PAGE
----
China urges no U.N. action on Syria before probe completed

BEIJING Fri Aug 30, 2013 7:24am IST

Local activists and Syrian-American supporters of Syrian President Bashar al-Assad hold up his image during an anti-war rally in front of a U.S. Armed Forces Recruiting Station in Times Square, New York August 29, 2013. REUTERS/Adrees Latif

Local activists and Syrian-American supporters of Syrian President Bashar al-Assad hold up his image during an anti-war rally in front of a U.S. Armed Forces Recruiting Station in Times Square, New York August 29, 2013.

Credit: Reuters/Adrees Latif

Related Topics

BEIJING (Reuters) - There should be no rush to force U.N. Security Council action against Syria until a probe by U.N. experts into suspected chemical weapons use is complete, and unilateral action will not help matters, China's foreign minister said.

In remarks reported by the official Xinhua news agency on Friday, Wang Yi told U.N. Secretary General Ban Ki-moon in a telephone call that China fully supported an independent and objective inspection free from outside pressure.

"Before the investigation finds out what really happened, all parties should avoid prejudging the results, and certainly ought not to forcefully push for the Security Council to take action," Wang told Ban, Xinhua reported.

Military force would not help resolve the Syrian issue and only worsen turmoil in the Middle East, Wang said.

"A political resolution is still the only way out," he said.

Wang said in separate conversations with German Foreign Minister Guido Westerwelle and Arab League Secretary General Nabil Elaraby that whoever used chemical weapons had to accept responsibility.

Calm and restraint were also needed, Wang said.

"Taking unilateral action will make it hard to resolve the issue, and its legality will attract doubts," he said.

"All sides should be urging peace and pushing for talks."

U.S. officials acknowledged on Thursday they lacked conclusive evidence that Assad personally ordered last week's poison gas attack, and some allies have warned that military action without U.N. Security Council authorisation risks making the situation worse.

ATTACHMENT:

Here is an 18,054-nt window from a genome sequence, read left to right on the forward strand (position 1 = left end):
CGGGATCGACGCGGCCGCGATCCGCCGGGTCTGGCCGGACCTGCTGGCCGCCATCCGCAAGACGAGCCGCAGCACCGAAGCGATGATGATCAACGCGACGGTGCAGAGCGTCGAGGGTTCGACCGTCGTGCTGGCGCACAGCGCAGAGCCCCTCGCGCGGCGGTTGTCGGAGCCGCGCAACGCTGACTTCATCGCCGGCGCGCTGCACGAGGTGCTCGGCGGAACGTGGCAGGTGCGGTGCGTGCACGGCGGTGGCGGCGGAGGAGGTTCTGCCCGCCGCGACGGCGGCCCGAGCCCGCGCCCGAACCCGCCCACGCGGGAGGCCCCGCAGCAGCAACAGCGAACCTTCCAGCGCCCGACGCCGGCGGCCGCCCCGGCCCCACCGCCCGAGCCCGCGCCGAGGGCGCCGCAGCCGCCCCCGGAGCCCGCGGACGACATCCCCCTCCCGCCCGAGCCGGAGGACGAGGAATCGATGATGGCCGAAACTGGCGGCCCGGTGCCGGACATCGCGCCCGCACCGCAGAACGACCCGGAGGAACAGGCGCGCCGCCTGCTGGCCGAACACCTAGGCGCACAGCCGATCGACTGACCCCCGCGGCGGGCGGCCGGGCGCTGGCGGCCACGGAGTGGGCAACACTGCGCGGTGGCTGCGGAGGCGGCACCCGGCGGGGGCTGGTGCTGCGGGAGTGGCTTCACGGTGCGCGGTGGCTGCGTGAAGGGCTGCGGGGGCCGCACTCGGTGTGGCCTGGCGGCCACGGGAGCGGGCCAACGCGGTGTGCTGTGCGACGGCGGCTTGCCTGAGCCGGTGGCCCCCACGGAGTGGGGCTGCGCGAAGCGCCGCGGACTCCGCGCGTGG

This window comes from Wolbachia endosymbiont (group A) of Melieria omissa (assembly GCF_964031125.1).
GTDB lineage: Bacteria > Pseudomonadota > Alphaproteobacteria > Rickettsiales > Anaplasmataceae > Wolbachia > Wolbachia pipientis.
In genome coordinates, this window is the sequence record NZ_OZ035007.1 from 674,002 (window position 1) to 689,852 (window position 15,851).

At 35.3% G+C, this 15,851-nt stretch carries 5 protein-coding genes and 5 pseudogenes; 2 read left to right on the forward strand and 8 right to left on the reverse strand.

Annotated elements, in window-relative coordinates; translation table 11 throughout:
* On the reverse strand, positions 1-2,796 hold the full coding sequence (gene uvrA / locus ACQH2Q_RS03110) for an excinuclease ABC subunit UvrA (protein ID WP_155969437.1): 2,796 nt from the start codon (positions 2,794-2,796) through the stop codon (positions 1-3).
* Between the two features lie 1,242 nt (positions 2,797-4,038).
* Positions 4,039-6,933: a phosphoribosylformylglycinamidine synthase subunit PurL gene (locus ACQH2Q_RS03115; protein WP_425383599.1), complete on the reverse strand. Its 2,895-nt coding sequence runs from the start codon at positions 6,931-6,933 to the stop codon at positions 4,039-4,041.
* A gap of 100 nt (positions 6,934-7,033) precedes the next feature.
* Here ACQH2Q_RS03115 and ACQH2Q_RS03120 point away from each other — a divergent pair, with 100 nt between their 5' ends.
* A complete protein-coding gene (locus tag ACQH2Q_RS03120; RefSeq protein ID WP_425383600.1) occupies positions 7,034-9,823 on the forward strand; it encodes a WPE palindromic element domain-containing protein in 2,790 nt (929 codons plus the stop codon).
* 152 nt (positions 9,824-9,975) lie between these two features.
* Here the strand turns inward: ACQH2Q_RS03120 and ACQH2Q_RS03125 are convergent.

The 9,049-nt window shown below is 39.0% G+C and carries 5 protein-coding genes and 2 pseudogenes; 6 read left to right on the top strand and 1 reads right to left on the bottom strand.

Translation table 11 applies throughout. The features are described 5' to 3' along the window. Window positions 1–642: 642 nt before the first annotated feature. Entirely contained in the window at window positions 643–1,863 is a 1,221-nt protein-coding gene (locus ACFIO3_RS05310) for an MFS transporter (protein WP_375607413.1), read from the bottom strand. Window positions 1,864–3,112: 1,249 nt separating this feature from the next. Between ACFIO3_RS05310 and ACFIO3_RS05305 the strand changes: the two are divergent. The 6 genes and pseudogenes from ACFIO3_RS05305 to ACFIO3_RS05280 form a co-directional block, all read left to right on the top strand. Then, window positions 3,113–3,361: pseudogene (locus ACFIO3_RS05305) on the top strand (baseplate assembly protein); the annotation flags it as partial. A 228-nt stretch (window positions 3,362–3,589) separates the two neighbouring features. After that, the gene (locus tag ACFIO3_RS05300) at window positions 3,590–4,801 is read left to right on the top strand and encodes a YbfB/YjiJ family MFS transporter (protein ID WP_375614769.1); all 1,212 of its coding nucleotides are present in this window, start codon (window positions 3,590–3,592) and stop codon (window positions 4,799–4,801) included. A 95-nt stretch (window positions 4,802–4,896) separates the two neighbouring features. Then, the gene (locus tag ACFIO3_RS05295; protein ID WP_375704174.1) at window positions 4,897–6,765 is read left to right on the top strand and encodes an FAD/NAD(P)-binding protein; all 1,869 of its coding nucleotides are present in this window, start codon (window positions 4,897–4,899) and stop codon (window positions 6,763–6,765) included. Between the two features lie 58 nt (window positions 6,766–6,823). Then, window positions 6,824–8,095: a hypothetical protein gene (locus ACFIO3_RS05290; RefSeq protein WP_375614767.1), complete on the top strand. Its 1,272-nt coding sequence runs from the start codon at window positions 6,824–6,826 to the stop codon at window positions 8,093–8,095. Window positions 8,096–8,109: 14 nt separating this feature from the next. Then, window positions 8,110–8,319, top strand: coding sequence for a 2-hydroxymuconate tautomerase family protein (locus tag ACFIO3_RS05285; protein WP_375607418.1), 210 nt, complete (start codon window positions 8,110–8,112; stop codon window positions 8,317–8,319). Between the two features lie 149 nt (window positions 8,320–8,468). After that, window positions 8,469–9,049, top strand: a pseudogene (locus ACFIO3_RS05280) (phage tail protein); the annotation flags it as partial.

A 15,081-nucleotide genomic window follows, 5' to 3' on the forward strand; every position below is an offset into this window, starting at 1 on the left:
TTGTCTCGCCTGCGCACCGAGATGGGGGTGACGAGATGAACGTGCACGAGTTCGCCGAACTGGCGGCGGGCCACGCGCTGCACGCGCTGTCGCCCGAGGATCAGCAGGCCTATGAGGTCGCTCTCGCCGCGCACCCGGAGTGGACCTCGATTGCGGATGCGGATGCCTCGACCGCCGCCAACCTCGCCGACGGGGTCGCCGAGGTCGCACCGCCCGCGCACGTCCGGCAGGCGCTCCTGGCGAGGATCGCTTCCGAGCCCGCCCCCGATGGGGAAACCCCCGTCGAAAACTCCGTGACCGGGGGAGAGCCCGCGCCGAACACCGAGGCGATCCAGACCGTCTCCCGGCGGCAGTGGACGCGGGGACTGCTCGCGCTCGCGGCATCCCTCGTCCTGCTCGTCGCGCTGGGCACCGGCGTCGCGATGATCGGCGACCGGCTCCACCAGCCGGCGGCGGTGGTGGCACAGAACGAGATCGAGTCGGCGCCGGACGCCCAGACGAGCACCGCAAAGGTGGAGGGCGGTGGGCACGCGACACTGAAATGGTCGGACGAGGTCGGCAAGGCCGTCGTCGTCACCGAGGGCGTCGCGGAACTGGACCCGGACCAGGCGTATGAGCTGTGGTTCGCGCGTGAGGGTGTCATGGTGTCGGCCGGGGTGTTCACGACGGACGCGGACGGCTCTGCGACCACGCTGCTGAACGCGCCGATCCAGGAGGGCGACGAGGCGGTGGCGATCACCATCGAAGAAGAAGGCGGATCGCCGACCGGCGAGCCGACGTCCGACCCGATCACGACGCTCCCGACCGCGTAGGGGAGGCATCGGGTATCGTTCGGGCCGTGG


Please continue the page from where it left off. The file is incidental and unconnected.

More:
On Thursday, the British parliament voted against joining any military action against Syria, dealing a setback to U.S.-led efforts to punish Damascus.

Moscow and Beijing have both vetoed previous Western efforts to impose U.N. penalties on Syrian President Bashar al-Assad.

China also has been keen to show it is not taking sides and has urged the Syrian government to talk to the opposition and take steps to meet demands for political change. It has said a transitional government should be formed.

(Reporting by Ben Blanchard; Additional reporting by Jonathan Standing and Pete Sweeney in Shanghai; Editing by Paul Tait)

FILED UNDER:
Comments (0)
This discussion is now closed. We welcome comments on our articles for a limited period after their publication.

  • Most Popular
  • Most Shared

Ebola Outbreak

REUTERS SHOWCASE

School Shooting

School Shooting

Two killed, four wounded in Washington state school shooting.  Full Article 

Mideast Crisis

Mideast Crisis

Kurds reject Erdogan report of deal with Syrian rebels to aid besieged Kobani.  Full Article 

Canada Shooting

Canada Shooting

Canada vows tougher laws as citizens worry in face of attacks.  Full Article 

"Unilateral Diktat"

"Unilateral Diktat"

Putin accuses United States of damaging world order.  Full Article 

Nuclear Threat

Nuclear Threat

U.S. general says he believes N. Korea can build nuclear warhead.  Full Article 

Hatchet Attack

Hatchet Attack

NYC police say hatchet attack by Islam convert was terrorism.  Full Article 

Bollywood World

Bollywood World

Read stories and reviews Bollywood films.  Full Coverage 

Reuters India Mobile

Reuters India Mobile

Get the latest news on the go. Visit Reuters India on your mobile device.  Full Coverage